Uber has been legally enjoined by the courts from operating in Nevada while the Legislature gets a chance to decide what to do with it. Meanwhile, two articles in the Nation magazine suggest that Uber itself—the corporation, not the drivers—is fat that can be trimmed away.
The drivers must pay for their own cars, which is nearly the entire value of the company, so why do they need Uber? the magazine asks.
“Almost all of the actual capital is already owned by the workers, in the form of cars that they pay for and maintain themselves,” the magazine reported. “And these workers labor individually, doing the same tasks, so there's no need for a management class to control their daily operations. The capital owners maintain the phone app, but app technology isn't the major cost, and it's getting cheaper and easier by the day.”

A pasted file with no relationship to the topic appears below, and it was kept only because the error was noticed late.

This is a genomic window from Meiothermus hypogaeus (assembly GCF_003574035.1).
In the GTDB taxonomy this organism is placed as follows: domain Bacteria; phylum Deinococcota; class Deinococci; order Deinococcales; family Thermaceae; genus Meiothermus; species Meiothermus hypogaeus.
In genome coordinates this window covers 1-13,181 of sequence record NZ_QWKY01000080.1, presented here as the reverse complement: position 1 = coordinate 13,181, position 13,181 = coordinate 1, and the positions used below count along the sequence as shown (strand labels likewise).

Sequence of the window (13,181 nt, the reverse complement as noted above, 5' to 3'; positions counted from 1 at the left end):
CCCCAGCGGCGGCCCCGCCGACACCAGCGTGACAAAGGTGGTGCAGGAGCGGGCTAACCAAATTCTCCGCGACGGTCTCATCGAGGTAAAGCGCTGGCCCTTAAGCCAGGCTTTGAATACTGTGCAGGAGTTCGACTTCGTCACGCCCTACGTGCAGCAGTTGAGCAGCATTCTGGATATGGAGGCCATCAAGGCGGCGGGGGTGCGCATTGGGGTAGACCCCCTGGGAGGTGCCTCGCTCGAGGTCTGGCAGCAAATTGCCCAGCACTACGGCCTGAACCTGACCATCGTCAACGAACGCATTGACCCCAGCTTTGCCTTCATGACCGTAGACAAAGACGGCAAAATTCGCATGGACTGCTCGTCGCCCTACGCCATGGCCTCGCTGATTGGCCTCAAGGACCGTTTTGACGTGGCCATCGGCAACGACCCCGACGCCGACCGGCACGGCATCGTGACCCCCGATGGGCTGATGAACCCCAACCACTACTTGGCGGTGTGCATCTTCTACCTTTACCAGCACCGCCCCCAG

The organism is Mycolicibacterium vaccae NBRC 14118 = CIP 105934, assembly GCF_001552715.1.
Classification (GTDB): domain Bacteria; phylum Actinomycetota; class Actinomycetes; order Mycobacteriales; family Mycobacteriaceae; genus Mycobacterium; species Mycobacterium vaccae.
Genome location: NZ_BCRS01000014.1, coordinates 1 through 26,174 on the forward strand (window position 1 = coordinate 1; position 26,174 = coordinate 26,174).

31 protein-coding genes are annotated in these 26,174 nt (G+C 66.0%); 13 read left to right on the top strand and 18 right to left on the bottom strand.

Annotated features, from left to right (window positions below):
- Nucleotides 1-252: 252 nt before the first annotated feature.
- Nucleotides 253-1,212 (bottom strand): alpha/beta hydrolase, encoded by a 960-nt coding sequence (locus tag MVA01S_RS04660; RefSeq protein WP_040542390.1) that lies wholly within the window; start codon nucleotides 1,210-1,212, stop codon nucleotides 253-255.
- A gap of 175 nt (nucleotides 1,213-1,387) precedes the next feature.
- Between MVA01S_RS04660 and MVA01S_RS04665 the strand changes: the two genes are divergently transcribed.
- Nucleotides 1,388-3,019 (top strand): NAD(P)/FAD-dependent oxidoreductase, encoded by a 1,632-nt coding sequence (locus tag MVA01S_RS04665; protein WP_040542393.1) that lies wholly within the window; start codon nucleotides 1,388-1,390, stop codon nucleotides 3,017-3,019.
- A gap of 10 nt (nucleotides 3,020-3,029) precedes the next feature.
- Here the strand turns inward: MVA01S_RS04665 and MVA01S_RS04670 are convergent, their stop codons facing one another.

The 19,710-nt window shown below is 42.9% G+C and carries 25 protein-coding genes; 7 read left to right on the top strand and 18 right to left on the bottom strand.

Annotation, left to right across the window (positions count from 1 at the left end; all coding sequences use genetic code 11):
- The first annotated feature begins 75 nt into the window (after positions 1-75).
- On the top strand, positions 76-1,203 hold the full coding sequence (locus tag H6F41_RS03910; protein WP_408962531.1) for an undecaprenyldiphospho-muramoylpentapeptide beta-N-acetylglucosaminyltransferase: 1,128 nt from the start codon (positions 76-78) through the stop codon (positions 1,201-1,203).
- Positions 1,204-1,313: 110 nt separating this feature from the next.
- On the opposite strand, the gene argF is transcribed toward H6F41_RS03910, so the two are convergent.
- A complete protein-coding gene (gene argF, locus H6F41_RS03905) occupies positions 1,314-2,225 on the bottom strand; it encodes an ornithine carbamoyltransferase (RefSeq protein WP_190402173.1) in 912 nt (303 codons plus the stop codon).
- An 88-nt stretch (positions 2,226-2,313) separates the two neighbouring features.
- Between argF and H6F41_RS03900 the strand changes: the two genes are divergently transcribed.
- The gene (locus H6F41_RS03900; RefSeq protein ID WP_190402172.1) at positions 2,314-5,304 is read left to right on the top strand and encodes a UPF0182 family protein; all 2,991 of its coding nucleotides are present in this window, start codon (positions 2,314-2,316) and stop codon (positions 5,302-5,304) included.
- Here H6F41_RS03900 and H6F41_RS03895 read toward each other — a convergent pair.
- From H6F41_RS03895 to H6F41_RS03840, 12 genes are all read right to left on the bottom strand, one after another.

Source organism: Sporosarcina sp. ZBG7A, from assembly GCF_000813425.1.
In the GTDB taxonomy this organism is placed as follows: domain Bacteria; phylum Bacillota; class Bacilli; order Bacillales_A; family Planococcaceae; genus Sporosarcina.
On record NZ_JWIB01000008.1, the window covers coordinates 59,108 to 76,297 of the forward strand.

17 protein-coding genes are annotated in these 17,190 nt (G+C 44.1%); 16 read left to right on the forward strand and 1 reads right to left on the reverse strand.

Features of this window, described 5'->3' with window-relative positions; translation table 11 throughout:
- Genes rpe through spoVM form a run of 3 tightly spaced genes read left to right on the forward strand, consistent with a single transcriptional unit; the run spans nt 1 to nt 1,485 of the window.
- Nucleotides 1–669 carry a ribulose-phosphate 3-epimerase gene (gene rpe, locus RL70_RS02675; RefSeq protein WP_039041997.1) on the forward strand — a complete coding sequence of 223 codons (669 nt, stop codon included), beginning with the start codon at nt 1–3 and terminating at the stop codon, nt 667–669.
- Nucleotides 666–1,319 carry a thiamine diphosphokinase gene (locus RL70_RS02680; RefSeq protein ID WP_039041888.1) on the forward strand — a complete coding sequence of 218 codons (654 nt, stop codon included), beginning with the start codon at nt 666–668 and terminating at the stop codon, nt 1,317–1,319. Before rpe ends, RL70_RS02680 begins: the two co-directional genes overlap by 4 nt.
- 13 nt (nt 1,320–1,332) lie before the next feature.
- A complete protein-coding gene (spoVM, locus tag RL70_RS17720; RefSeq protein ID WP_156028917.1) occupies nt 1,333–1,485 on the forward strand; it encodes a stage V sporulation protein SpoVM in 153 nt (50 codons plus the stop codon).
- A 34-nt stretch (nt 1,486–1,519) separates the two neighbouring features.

One thing the corporation does do is take 20 percent of the drivers' earnings. Otherwise, in contrast to its claims of being innovative, it acts much like any other corporation—“They are fighting regulators and hiring lobbyists in order to bring down the incumbent taxi-medallion business.”
Then there's Uber's use of an old National Rifle Association tactic. The Wall Street Journal reports that in Washington, D.C., the corporation dealt with regulators by calling on internet denizens to drown the regulators in emails and tweets, which the obedient Uber buffs did, a technique that also worked in Virginia where the governor and other officials collapsed before the flood and gave Uber its way.
In that state the corporation hired four different lobbying firms. In Nevada its lobbyists are Scott Bensing, Chelsea Capurro, Tia Dietz, John Griffin, Josh Griffin, Matthew Griffin, Erik Jimenez and Mary Sarah Kinner.
And like airlines, whose ticket prices fluctuate like crazy, Uber has something called “surge” pricing. Prices can change at any time, depending on availability of drivers and the degree of demand.